Higher Education Teacher
Higher education teaching can be a challenging and rewarding intellectual endeavor. Besides imparting knowledge and skill, and further exploring a subject you're passionate about, you can learn from the inquiries and experiences of your colleagues and students. Communication, critical thinking and instructional skills can help you succeed in higher education teaching. While teaching in higher education institutions, you would likely give lectures and publish original research papers on your subject of expertise. Teaching higher education can also demand that you modify your educational style on a regular basis to accommodate students with little or no experience, as well as those with knowledge of the subject matter, to enable both to advance in a particular area. You'd probably teach university or professional day, evening or weekend courses, as well as hold office hours and research during the academic year and summer. Besides meeting course schedules and administrative meetings, you'd likely have the flexibility of creating your daily schedule.
How to Become a Higher Education Teacher
To engage in higher education teaching at the university level, you would likely need to possess a doctoral degree related to your area of higher education teaching. Professional schools and junior colleges may consider candidates with master's degrees or those in the process of getting doctoral degrees. Teaching higher education subjects in areas such as culinary arts or cosmetology may not require you to possess graduate-level education. However, cooking or cosmetology schools may require you to present evidence of certification and experience in such areas. Teaching in higher education institutions may also require you to have previous instructional experience. You can gain such experience by working as a graduate teaching assistant. Working in a government agency, business, or nonprofit organization can also provide you with practical experience to teach in higher education institutions.
Potential Career Earnings of a Higher Education Teacher
The median annual wages of higher education teachers depend on their area of expertise. For instance, according to the Bureau of Labor Statistics (BLS), as of May 2012, postsecondary teachers specializing in law ($99,950), engineering ($92,670), and economics ($87,950) were among those who made higher national median annual wages. Those teaching recreation and fitness ($57,920) and vocational education ($47,990) as well as graduate teaching assistants ($31,270) were among those on the lower end of the national median annual salary scale.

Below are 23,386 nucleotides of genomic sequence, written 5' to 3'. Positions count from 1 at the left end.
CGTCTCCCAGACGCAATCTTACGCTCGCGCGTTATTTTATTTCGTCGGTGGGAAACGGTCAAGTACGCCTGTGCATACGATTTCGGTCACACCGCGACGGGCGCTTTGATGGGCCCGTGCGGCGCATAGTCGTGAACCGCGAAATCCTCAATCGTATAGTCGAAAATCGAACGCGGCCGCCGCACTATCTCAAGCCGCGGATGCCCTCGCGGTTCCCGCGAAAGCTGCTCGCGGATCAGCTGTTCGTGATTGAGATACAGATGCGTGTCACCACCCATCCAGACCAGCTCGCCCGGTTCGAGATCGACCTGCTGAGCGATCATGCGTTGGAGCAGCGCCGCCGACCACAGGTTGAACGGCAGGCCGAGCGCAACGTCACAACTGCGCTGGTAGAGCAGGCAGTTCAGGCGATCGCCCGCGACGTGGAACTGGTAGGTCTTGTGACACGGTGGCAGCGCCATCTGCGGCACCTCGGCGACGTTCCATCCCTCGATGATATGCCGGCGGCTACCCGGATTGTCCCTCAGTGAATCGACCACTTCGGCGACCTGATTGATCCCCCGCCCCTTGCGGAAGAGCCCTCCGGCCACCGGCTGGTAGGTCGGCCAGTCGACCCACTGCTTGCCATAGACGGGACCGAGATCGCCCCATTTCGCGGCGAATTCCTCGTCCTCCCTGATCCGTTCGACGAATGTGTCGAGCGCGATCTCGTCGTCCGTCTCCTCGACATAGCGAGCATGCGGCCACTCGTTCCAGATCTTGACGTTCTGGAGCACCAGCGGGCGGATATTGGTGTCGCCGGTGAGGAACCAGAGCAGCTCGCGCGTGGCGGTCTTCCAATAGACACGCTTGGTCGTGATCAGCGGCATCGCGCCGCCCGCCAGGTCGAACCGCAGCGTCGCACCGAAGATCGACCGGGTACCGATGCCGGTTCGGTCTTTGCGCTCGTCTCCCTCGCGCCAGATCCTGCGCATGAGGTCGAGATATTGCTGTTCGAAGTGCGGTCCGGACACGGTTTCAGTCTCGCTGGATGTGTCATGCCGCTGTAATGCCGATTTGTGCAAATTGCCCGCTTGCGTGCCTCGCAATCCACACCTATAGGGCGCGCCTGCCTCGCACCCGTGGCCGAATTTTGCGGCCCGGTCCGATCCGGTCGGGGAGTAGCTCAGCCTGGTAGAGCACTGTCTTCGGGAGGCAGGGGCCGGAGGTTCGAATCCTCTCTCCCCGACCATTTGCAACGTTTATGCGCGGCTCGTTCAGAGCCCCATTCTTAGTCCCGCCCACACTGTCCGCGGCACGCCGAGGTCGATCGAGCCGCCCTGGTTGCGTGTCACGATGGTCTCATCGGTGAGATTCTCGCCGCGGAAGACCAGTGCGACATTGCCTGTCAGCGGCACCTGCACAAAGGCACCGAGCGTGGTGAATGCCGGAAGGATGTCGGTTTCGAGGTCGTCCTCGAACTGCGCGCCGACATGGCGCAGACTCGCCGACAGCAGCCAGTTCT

Between 2010 and 2020, the BLS reports that the number of higher education teaching positions is expected to grow 17 percent. As a higher education teacher, you can teach an increasing number of students at for-profit institutions as a part-time or adjunct professor. Finding a position in public colleges and universities will depend on whether state or local governments can allocate budget monies to cover salaries. Meanwhile, the BLS reports, part-time or adjunct positions are replacing tenure positions, a guarantee that professors cannot be dismissed without just cause. Specialties such as nursing and engineering can experience better job prospects than those in the humanities as well. For more information, please click on one of the schools below. Someone will contact you to answer any questions you may have.
Education, Training, and Library Occupations, Occupational Employment Statistics May 2012, June 12, 2013, http://www.bls.gov/oes/current/oes_stru.htm#25-0000
Economics Teachers, Postsecondary, Bureau of Labor Statistics, Occupational Employment Statistics May 2012, March 29, 2013, http://www.bls.gov/oes/current/oes251063.htm
Engineering Teachers, Postsecondary, Bureau of Labor Statistics, Occupational Employment Statistics May 2012, March 29, 2013, http://www.bls.gov/oes/current/oes251032.htm
Graduate Teaching Assistants, Bureau of Labor Statistics, Occupational Employment Statistics May 2012, March 29, 2013, http://www.bls.gov/oes/current/oes251191.htm
Law Teachers, Postsecondary, Bureau of Labor Statistics, Occupational Employment Statistics May 2012, March 29, 2013, http://www.bls.gov/oes/current/oes251112.htm
Postsecondary Teachers, Bureau of Labor Statistics, Occupational Outlook Handbook (2012-2013 Edition), April 10, 2012, http://www.bls.gov/ooh/education-training-and-library/postsecondary-teachers.htm
Recreation and Fitness Studies Teachers, Postsecondary, Bureau of Labor Statistics, Occupational Employment Statistics May 2012, March 29, 2013, http://www.bls.gov/oes/current/oes251193.htm
Vocational Education Teachers, Postsecondary, Bureau of Labor Statistics, Occupational Employment Statistics May 2012, March 29, 2013, http://www.bls.gov/oes/current/oes251194.htm